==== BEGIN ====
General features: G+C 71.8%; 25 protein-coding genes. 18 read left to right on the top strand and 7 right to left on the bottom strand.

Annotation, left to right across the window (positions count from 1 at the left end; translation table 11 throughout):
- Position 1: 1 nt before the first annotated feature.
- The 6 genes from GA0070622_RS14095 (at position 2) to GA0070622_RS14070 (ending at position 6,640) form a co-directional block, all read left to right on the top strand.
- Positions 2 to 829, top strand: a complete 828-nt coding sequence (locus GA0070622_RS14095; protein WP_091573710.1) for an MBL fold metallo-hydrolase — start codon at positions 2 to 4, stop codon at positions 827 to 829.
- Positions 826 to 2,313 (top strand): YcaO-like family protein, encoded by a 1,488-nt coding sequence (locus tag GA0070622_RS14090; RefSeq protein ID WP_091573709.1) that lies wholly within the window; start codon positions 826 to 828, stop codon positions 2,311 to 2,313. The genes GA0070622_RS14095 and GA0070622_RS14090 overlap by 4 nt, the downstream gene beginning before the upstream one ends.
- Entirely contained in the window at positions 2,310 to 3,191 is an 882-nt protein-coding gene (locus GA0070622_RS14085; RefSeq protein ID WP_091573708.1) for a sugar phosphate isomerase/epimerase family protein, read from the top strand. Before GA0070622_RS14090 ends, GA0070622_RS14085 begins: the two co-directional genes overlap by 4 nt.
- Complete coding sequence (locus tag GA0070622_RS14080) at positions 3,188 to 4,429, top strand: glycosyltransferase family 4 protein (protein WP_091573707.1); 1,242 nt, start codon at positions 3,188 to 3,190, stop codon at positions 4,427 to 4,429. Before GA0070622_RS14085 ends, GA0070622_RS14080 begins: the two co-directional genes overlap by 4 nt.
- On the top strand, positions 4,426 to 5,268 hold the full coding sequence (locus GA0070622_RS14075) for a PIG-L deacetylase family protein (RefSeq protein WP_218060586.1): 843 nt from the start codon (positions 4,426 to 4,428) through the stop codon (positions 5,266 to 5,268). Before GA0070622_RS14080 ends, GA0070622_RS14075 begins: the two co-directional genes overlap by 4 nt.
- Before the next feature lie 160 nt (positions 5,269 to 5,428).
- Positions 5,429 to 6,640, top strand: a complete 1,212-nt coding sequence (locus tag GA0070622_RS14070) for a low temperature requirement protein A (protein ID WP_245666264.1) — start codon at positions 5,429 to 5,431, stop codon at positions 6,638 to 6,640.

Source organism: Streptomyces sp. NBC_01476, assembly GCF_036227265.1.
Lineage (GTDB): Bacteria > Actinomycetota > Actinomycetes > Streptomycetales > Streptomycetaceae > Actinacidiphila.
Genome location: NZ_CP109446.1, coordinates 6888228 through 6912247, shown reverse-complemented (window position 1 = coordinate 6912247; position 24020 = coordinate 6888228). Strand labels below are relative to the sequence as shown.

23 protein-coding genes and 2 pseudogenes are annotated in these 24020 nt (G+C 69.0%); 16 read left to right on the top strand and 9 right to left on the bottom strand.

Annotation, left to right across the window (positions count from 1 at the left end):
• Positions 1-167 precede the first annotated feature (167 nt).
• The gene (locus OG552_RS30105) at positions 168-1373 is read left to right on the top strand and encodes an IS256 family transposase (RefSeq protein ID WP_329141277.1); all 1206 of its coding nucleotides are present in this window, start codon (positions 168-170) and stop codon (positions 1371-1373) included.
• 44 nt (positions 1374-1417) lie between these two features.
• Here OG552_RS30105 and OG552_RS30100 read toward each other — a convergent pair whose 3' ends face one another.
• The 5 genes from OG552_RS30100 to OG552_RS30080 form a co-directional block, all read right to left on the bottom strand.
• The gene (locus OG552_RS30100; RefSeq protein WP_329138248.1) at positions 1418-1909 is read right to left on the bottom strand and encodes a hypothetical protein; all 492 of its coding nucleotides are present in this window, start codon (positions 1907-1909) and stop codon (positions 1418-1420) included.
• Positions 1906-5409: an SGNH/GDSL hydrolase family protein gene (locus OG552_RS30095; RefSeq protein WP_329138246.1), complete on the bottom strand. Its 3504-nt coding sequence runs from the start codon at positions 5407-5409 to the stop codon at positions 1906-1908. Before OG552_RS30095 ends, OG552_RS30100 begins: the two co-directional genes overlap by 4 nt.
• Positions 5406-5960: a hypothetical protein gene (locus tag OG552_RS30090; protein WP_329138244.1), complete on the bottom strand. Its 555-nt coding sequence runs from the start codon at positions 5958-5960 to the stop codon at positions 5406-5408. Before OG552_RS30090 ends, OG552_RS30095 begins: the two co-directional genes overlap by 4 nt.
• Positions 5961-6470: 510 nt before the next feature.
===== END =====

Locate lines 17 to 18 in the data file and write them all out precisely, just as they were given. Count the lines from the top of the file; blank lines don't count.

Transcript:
• Positions 1-167 precede the first annotated feature (167 nt).
• The gene (locus OG552_RS30105) at positions 168-1373 is read left to right on the top strand and encodes an IS256 family transposase (RefSeq protein ID WP_329141277.1); all 1206 of its coding nucleotides are present in this window, start codon (positions 168-170) and stop codon (positions 1371-1373) included.